Drought, climate change main topics during IV Water seminar
Posted: Friday, November 20, 2015 2:00 am
BY EDWIN DELGADO, Staff Writer |
Imperial Valley Water put together their first event on Thursday at Imperial Palms Resort at Barbara Worth in an effort to educate local farmer and the community on how climate will impact water availability for the region in the future.
The guest speakers on the seminar were climate research scientist and scholar of the Colorado State University Brad Udall and regents professor of geosciences and atmospheric sciences of the University of Arizona Jonathan Overpeck.
Chairman of Imperial Water Jack Vessey said that he attended a the Colorado River symposium months ago where he listened to presentations by Udall and Overpeck and thought it was really important for him, his neighbors, friends, fellow water users to hear what they had to say.
“We were hoping to give the public a little more knowledge about what is happening in our world and the Western U.S.,” Vessey said. “As water users and landowners we need to understand what is happening and be able to understand that we have a precious resource to deal with, to manage and is our responsibility to use it reasonably and beneficially.”
Udall focused on the current drought that the entire Southwestern U.S. is experiencing, he made comparisons of the current drought to the drought from 1953-1967.
Among the emphasis of his presentation Udall said that the two Colorado River reservoirs Lake Mead and Lake Powell were at full capacity in the year 2000 and because of the drought both are now under 40 percent. He said that the current drought is the worst recorded and that it has caused a 19 percent decrease in the flow of the Colorado River.
Udall also said that the increase of temperatures is the main reason for the drought; he stated that the hotter temperatures create more water evaporation, more transpiration and larger snow-free periods.
To expand more of the subject Overpeck’s presentation dealt more with the rise in temperature and talked about different scenarios of what could happen.
He said that 2015 was the hottest year recorded and that scientists are certain that temperatures will continue to rise in the future. He also mentioned that there is a lot of uncertainty on other factors such as precipitation, but even though it may increase very slightly in the future it would not be anywhere close enough to offset the rising temperatures.
“The No. 1 thing I hope people take away from today is that climate change is real and what that means for people that live along the Colorado River basin,” Overpeck said. “I want people to understand that global warming equals water, and if we let global warming continue it means less water in the Colorado River — not just a little, but a lot less.”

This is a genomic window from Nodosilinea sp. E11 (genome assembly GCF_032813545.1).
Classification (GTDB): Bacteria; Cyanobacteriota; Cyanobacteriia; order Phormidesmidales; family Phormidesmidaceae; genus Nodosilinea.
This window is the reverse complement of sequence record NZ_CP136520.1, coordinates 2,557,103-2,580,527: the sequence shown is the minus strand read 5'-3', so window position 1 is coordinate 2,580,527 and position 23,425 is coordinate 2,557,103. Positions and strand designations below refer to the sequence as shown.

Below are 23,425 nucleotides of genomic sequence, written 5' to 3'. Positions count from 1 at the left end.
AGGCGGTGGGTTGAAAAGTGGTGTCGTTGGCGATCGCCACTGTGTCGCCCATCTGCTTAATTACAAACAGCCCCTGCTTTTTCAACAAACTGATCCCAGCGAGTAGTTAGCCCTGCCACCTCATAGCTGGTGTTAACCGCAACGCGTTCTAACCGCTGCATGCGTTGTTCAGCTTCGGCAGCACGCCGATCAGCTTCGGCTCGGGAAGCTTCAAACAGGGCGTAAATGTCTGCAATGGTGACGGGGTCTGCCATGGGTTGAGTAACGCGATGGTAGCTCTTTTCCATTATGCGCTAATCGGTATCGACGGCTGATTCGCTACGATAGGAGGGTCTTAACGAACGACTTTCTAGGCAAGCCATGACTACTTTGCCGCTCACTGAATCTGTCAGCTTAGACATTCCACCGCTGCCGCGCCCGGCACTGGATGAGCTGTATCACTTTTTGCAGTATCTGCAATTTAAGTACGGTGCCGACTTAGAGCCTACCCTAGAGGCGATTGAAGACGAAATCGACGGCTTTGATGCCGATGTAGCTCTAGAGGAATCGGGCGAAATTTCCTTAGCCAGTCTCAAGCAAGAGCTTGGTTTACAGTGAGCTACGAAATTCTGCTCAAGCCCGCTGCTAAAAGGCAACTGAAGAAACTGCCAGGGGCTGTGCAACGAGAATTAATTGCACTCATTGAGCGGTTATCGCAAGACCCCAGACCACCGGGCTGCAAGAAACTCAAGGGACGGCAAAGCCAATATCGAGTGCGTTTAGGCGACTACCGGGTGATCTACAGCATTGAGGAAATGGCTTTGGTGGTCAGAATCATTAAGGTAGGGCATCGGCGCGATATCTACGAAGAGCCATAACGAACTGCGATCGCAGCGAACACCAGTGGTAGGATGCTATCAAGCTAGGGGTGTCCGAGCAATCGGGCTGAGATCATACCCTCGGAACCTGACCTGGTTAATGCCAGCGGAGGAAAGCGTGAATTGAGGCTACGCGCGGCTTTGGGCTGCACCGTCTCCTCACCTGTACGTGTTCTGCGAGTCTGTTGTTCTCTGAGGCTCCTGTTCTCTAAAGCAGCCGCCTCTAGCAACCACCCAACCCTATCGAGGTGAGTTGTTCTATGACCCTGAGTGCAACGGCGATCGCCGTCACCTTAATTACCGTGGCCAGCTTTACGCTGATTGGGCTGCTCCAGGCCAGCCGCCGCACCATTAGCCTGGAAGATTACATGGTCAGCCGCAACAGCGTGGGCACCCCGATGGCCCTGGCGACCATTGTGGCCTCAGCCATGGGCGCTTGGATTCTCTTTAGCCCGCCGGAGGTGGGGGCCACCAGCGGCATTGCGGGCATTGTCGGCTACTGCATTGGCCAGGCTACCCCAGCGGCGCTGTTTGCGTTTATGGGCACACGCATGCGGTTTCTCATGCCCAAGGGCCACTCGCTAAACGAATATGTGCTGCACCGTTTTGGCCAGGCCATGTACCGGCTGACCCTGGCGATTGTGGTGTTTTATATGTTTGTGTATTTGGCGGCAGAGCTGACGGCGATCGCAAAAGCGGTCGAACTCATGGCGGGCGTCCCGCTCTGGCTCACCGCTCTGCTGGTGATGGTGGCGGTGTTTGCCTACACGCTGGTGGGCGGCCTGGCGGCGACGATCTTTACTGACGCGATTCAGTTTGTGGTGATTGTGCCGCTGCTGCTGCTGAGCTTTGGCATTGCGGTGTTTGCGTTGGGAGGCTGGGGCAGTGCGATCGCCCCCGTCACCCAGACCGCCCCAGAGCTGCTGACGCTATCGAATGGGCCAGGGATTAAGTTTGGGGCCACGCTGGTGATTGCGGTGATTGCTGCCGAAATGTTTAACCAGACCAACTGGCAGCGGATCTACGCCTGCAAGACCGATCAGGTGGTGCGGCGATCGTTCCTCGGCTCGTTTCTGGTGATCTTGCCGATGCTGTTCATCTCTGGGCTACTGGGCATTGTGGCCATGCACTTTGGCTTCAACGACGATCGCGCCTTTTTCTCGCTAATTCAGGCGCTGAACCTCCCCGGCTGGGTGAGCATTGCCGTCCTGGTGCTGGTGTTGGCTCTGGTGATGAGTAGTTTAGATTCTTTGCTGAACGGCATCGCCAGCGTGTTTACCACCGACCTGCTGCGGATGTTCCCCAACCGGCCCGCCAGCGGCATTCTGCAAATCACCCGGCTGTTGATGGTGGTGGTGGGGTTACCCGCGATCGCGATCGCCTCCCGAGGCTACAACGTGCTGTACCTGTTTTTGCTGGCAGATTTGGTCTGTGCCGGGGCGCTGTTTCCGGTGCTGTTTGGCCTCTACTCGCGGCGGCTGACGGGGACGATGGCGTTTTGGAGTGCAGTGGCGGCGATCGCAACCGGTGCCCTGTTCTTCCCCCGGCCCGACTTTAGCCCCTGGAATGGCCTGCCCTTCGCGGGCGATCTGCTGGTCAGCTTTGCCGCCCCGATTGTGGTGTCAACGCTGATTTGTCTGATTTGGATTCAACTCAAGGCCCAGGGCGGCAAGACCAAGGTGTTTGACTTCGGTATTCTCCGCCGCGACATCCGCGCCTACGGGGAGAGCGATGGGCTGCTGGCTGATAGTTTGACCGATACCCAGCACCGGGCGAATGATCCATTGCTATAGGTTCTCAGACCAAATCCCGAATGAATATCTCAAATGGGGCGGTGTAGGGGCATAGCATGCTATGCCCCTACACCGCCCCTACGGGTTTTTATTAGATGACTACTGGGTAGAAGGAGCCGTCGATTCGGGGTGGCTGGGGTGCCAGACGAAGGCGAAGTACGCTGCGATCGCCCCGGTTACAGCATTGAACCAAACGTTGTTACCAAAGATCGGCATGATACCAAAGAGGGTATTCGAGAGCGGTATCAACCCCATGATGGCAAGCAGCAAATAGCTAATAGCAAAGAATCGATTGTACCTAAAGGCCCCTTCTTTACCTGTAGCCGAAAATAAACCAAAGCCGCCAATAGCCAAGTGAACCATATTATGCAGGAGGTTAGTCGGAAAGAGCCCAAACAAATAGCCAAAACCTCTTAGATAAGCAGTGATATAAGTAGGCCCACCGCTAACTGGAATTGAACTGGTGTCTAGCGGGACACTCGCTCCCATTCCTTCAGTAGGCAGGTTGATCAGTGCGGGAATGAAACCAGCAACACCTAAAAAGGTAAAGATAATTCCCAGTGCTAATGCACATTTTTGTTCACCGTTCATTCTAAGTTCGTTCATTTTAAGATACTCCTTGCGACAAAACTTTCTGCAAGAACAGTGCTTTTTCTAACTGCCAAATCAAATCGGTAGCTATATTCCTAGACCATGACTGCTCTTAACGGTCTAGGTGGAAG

During his presentation Overpeck mentioned that the flow of the Colorado River could decrease by 6 to 9 percent per every degree Celsius the average temperature rises.
He also talked about the possibility of the current drought to turn into a mega drought that could extend for a couple of decades. He said that in 12,000 years of climate history there have been four to five mega droughts and that the chances to get another one without taking into account the effects of climate change is about 8 percent and if the burning of fossil fuels continues that number could jump significantly.
“Based on what we know we are confident that river flows are going to go down.” Overpeck said. “We are also here to highlight that there are solutions. In this case we can adapt to less and less water or we can fight the cause of the problem which is the greenhouse gases emissions.”
In his point of view, renewables will have to play a significant role in reducing the amount of greenhouse gases and added that the Southwestern U.S. and Northern Mexico have the sun and many other resources to fuel the renewable energy revolution.
Both Udall and Overpeck will be on a tour of the Imperial Valley soon to learn more about the local water use.
“What I want to do is talk to a diverse group of people here and understand their perspective on how they use water, how climate change matters to them,” Overpeck said. “What can scientists do to help them more, I’m also very interested in learning about the Imperial Valley and the Salton Sea. These are big issues for our country and the Southwest and build relationships, to provide more help to people here and possibly work together to find solutions.”
Photographer: Spencer Lowell